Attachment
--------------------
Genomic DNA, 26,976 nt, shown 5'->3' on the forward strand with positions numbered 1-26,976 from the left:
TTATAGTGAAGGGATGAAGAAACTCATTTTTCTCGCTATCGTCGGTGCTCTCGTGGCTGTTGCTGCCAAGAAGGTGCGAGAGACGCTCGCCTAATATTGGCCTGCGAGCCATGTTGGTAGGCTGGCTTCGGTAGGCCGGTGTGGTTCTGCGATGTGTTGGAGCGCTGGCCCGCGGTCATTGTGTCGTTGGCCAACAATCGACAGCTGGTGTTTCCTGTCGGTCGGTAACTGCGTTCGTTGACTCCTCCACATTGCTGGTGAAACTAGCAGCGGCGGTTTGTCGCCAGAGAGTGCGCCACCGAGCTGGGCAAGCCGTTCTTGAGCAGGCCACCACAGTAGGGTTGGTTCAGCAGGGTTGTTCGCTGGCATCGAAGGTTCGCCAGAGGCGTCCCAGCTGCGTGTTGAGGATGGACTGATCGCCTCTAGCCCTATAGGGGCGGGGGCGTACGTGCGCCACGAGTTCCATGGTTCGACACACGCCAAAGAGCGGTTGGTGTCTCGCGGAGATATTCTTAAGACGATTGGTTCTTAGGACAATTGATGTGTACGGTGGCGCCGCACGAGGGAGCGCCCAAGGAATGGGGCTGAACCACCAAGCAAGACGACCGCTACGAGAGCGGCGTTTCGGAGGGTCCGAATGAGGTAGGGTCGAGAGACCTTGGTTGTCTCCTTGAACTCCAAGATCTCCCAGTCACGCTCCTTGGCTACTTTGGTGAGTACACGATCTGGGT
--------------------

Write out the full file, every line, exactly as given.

Genomic DNA, 26,976 nt, shown 5'->3' on the forward strand with positions numbered 1-26,976 from the left:
TTATAGTGAAGGGATGAAGAAACTCATTTTTCTCGCTATCGTCGGTGCTCTCGTGGCTGTTGCTGCCAAGAAGGTGCGAGAGACGCTCGCCTAATATTGGCCTGCGAGCCATGTTGGTAGGCTGGCTTCGGTAGGCCGGTGTGGTTCTGCGATGTGTTGGAGCGCTGGCCCGCGGTCATTGTGTCGTTGGCCAACAATCGACAGCTGGTGTTTCCTGTCGGTCGGTAACTGCGTTCGTTGACTCCTCCACATTGCTGGTGAAACTAGCAGCGGCGGTTTGTCGCCAGAGAGTGCGCCACCGAGCTGGGCAAGCCGTTCTTGAGCAGGCCACCACAGTAGGGTTGGTTCAGCAGGGTTGTTCGCTGGCATCGAAGGTTCGCCAGAGGCGTCCCAGCTGCGTGTTGAGGATGGACTGATCGCCTCTAGCCCTATAGGGGCGGGGGCGTACGTGCGCCACGAGTTCCATGGTTCGACACACGCCAAAGAGCGGTTGGTGTCTCGCGGAGATATTCTTAAGACGATTGGTTCTTAGGACAATTGATGTGTACGGTGGCGCCGCACGAGGGAGCGCCCAAGGAATGGGGCTGAACCACCAAGCAAGACGACCGCTACGAGAGCGGCGTTTCGGAGGGTCCGAATGAGGTAGGGTCGAGAGACCTTGGTTGTCTCCTTGAACTCCAAGATCTCCCAGTCACGCTCCTTGGCTACTTTGGTGAGTACACGATCTGGGT